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# AP ECON 2300 F2012 Session 10.doc

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York University

Economics

ECON 2300

Wai Ming Ho

Fall

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AP ECON 2300 F2012 Session 10
Topic: Profit Maximization and Cost Minimization
Reading: Chapters 19 & 20
Ch 19: Profit Maximization:
Economic Profit
• A firm uses inputs j = 1…,m to make products i = 1,…n; Output levels are y ,…,y 1 n
• Input levels are x1,…,x m; Product prices are p ,1,p . n
• Input prices are w 1…,w m.
Economic Profit
• The economic profit generated by the production plan (x ,…,x1,y ,…my 1 is n
Π = p y + + p y − w x − w x .
1 1 n n 1 1 m m
• x1might be the number of labor units used per hour.
• And y 3ight be the number of cars produced per hour.
How do we value a firm?
• Suppose the firm’s stream of periodic economic profits is P , P 0 P1, …2and r is the rate of interest.
• Then the present-value of the firm’s economic profit stream is
Π Π
PV = Π + 1 + 2 +
0 1+r (1+r) 2
• A competitive firm seeks to maximize its present-value.
• How?
Page 1 of 15 • Suppose the firm is in ~ short-run circumstance in which its short-run production function is
y = f (x1, x2).
• The firm’s fixed cost is ~
FC = w x 2 2
• and its profit function is
~
Π = py − w x1−1w x 2 2
Short-Run Iso-Profit Lines
• A $ Π iso-profit line contains all the production plans that provide a profit levΠl $.
~
• A $ Π iso-profit line’s equation Π ≡ py − w x1−1w x 2 2
~ ~
y = w 1x + Π + w 2 2. has a slope of + w 1 and a vertical intercept of Π + w 2 2.
p 1 p p p
Short - Run Iso - Profit Lines
y
x 1
© 2010 W. W. Norton & Company, Inc. 13
Short-Run Profit-Maximization
• The firm’s problem is to locate the production plan that attains the highest possible iso-profit line, given the firm’s constraint
on choices of production plans.
• Q: What is this constraint?
• A: The production function.
Short -Run Profit -Maximization
Given p, w and the short -run
y 1
profit -maximizing plan is
And the maximum
possible profit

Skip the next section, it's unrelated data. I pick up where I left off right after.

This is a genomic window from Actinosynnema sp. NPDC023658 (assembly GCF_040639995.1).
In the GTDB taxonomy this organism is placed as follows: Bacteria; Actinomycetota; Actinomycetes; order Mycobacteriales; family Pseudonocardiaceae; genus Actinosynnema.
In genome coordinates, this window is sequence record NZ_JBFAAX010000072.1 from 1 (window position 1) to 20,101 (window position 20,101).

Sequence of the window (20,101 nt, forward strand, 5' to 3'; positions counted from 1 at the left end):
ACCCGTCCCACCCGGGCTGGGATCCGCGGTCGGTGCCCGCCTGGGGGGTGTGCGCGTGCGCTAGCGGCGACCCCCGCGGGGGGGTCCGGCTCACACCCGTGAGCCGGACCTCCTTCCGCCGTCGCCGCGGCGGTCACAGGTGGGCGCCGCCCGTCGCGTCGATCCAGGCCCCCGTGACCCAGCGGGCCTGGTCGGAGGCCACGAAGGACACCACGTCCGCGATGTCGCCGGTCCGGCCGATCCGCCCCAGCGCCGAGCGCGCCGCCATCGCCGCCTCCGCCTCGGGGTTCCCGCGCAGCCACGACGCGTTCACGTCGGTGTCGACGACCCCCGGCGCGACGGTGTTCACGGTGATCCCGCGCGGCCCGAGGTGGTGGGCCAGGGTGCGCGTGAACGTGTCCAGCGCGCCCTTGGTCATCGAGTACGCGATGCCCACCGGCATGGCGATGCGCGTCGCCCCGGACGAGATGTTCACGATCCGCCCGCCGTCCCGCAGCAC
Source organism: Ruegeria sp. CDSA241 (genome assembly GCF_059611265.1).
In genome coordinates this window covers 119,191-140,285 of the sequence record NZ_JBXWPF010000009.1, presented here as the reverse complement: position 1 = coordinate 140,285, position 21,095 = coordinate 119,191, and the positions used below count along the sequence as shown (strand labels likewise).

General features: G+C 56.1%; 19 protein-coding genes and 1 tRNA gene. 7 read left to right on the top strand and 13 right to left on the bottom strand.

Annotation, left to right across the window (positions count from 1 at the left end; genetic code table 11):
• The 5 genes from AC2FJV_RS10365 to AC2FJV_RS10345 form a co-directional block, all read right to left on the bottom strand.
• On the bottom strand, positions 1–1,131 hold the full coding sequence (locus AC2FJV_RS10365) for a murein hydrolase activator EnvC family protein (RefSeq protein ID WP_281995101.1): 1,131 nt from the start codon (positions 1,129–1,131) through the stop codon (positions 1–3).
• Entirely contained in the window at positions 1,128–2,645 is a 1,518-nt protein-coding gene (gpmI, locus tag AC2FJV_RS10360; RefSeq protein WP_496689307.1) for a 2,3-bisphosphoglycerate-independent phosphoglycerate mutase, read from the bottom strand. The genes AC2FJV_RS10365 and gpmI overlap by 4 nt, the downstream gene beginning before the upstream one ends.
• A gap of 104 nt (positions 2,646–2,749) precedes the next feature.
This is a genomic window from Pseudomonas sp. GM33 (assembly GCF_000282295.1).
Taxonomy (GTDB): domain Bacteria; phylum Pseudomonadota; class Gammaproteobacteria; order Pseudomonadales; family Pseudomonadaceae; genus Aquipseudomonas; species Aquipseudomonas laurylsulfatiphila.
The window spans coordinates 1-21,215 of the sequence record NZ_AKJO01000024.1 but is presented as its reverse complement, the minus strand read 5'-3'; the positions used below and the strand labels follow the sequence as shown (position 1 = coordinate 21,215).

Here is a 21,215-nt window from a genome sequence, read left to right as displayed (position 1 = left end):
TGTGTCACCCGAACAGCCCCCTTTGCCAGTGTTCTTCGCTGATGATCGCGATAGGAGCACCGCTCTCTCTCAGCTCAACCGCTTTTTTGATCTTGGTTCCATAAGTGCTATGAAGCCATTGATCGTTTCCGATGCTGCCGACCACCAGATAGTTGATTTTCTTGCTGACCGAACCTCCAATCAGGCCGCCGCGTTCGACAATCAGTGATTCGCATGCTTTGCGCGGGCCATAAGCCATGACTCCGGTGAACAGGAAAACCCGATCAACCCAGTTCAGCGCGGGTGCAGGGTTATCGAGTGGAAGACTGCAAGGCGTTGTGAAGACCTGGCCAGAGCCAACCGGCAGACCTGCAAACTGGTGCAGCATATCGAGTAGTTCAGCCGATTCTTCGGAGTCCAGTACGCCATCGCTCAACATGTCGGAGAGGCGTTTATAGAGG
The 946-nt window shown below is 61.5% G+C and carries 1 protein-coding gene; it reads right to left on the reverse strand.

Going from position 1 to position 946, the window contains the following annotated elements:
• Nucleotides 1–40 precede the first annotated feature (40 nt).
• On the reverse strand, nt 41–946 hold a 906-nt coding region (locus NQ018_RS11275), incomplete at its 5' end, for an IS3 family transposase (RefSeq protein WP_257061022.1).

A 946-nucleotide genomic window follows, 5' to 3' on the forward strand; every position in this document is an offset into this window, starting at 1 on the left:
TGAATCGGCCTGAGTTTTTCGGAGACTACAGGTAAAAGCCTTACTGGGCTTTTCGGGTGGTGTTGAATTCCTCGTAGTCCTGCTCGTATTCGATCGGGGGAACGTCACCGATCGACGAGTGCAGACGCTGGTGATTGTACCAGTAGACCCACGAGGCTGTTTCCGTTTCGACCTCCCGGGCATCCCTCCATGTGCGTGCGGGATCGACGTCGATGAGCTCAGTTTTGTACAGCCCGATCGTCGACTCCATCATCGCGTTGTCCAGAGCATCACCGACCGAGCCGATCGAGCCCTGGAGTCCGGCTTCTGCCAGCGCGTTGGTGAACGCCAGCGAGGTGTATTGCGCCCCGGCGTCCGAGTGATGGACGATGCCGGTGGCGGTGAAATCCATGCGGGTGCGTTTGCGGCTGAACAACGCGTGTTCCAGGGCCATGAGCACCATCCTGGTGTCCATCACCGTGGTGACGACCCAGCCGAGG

is
x
1
© 2010 W. W. Norton & Company, Inc. 20
Page 2 of 15 Short-Run Profit -Maximization
At the short -run profit -maximizing plan,
y
the slopes of the short -run production
function and the maximal
iso-profit line are
equal.
x 1
© 2010 W. W. Norton & Company, Inc. 22
w 1
MP =1 ⇔ p × MP = 1 1
p
• p *MP 1 is the marginal revenue product of input 1, the rate at which revenue increases
with the amount used of input 1.
• If p *MP >1w the1 profit increases with x . 1
• If p *MP < w then profit decreases with x .
1 1 1
Short-Run Profit-Maximization; A Cobb-Douglas Example
1/3~ 1/3
• Suppose the short-run production function is y = x 1 x 2 .
MP = ∂ y = 1 x − 2 x1/ .
1 ∂ x1 3 1 2
p * −2 /~1/3 p
MRP =1p × MP = 1 (x1) x2 = w 1 (x 1 −2 /x32/ = w 1
3 3
~1/3
* −2/3 3w 1 * 2/3 px 2
(x1) = ~ 1/3. (x1) =
px2 3w 1
~1/3 3/2 3/2
* px 2 p ~1/2
x 1 = x2 .
3w 1 3w 1
p 3/ 2
x 1 x2/ 2 is the firm’s short-run demand for input 1 when the level of input 2 is fixed
3w 1 at ~ units. x2
x 2
The firm’s short-run output level is thus
1/ 2
y = (x )* 1/3x1/ 3= p x1/ .
1 2 3w 2
1
Comparative Statics of Short-Run Profit-Maximization
Page 3 of 15 • What happens to the short-run profit-maximizing production plan as the output price p changes?
• The equation of a short-run iso-profit line is
w Π + w x ~
y = 1 x1+ 2 2
p p
• so an increase in p causes
-- a reduction in the slope, and
-- a reduction in the vertical intercept.
Comparative Statics of Short -
y Run Profit -Maximization
x 1
© 2010 W. W. Norton & Company, Inc. 34
• An increase in p, the price of the firm’s output, causes
- an increase in the firm’s output level (the firm’s supply curve slopes upward), and
- an increase in the level of the firm’s variable input (the firm’s demand curve for its variable input shifts
outward).
1/3~1/3
The Cobb-Douglas example: When y = x 1 x2 then the firm’s short-run demand for its variable input 1 is
3 / 2 1/ 2
x = p x 1/ 2y = p x1/ .
1 3w 2 3w 2
1 1
x* increases as p increases
1
*
y increases as p increases.
What happens to the short-run profit-maximizing production plan as the variable input price w changes? 1